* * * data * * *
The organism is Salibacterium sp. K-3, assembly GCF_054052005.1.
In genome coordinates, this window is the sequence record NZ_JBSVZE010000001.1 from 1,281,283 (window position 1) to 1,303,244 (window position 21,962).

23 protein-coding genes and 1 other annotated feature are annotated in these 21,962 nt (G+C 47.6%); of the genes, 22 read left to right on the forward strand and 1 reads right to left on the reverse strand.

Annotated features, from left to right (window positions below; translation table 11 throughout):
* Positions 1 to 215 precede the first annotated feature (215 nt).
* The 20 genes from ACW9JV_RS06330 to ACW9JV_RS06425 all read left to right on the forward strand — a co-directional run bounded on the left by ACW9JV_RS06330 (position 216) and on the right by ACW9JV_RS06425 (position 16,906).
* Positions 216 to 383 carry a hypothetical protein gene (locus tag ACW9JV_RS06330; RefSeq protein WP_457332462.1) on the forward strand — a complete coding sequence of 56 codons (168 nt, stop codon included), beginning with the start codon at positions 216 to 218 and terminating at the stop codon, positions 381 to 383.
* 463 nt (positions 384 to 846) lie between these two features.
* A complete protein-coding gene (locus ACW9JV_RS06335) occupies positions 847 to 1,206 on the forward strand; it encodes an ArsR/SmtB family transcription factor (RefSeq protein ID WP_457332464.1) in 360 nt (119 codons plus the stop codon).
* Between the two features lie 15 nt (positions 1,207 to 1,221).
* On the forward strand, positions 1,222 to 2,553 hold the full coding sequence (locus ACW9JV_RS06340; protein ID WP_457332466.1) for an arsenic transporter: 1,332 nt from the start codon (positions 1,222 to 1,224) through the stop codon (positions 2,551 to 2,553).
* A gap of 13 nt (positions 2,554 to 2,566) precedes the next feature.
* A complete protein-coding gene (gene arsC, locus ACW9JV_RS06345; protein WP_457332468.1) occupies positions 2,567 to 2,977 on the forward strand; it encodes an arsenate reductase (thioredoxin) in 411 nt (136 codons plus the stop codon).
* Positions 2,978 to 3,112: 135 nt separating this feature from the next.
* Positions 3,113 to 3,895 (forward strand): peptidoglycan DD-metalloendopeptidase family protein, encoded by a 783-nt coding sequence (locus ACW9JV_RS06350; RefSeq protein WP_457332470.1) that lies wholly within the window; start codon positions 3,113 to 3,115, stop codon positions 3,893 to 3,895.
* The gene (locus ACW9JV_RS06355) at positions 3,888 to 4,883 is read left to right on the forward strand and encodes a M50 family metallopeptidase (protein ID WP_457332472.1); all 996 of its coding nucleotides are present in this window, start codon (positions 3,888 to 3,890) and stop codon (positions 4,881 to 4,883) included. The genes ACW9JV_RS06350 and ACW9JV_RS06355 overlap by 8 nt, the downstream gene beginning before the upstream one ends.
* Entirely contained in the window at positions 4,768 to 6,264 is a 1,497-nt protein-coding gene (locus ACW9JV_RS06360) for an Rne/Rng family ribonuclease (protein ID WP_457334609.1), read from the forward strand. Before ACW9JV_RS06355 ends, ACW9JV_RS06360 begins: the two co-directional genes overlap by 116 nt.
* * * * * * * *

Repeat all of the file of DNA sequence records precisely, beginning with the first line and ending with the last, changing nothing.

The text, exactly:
The organism is Salibacterium sp. K-3, assembly GCF_054052005.1.
In genome coordinates, this window is the sequence record NZ_JBSVZE010000001.1 from 1,281,283 (window position 1) to 1,303,244 (window position 21,962).

23 protein-coding genes and 1 other annotated feature are annotated in these 21,962 nt (G+C 47.6%); of the genes, 22 read left to right on the forward strand and 1 reads right to left on the reverse strand.

Annotated features, from left to right (window positions below; translation table 11 throughout):
* Positions 1 to 215 precede the first annotated feature (215 nt).
* The 20 genes from ACW9JV_RS06330 to ACW9JV_RS06425 all read left to right on the forward strand — a co-directional run bounded on the left by ACW9JV_RS06330 (position 216) and on the right by ACW9JV_RS06425 (position 16,906).
* Positions 216 to 383 carry a hypothetical protein gene (locus tag ACW9JV_RS06330; RefSeq protein WP_457332462.1) on the forward strand — a complete coding sequence of 56 codons (168 nt, stop codon included), beginning with the start codon at positions 216 to 218 and terminating at the stop codon, positions 381 to 383.
* 463 nt (positions 384 to 846) lie between these two features.
* A complete protein-coding gene (locus ACW9JV_RS06335) occupies positions 847 to 1,206 on the forward strand; it encodes an ArsR/SmtB family transcription factor (RefSeq protein ID WP_457332464.1) in 360 nt (119 codons plus the stop codon).
* Between the two features lie 15 nt (positions 1,207 to 1,221).
* On the forward strand, positions 1,222 to 2,553 hold the full coding sequence (locus ACW9JV_RS06340; protein ID WP_457332466.1) for an arsenic transporter: 1,332 nt from the start codon (positions 1,222 to 1,224) through the stop codon (positions 2,551 to 2,553).
* A gap of 13 nt (positions 2,554 to 2,566) precedes the next feature.
* A complete protein-coding gene (gene arsC, locus ACW9JV_RS06345; protein WP_457332468.1) occupies positions 2,567 to 2,977 on the forward strand; it encodes an arsenate reductase (thioredoxin) in 411 nt (136 codons plus the stop codon).
* Positions 2,978 to 3,112: 135 nt separating this feature from the next.
* Positions 3,113 to 3,895 (forward strand): peptidoglycan DD-metalloendopeptidase family protein, encoded by a 783-nt coding sequence (locus ACW9JV_RS06350; RefSeq protein WP_457332470.1) that lies wholly within the window; start codon positions 3,113 to 3,115, stop codon positions 3,893 to 3,895.
* The gene (locus ACW9JV_RS06355) at positions 3,888 to 4,883 is read left to right on the forward strand and encodes a M50 family metallopeptidase (protein ID WP_457332472.1); all 996 of its coding nucleotides are present in this window, start codon (positions 3,888 to 3,890) and stop codon (positions 4,881 to 4,883) included. The genes ACW9JV_RS06350 and ACW9JV_RS06355 overlap by 8 nt, the downstream gene beginning before the upstream one ends.
* Entirely contained in the window at positions 4,768 to 6,264 is a 1,497-nt protein-coding gene (locus ACW9JV_RS06360) for an Rne/Rng family ribonuclease (protein ID WP_457334609.1), read from the forward strand. Before ACW9JV_RS06355 ends, ACW9JV_RS06360 begins: the two co-directional genes overlap by 116 nt.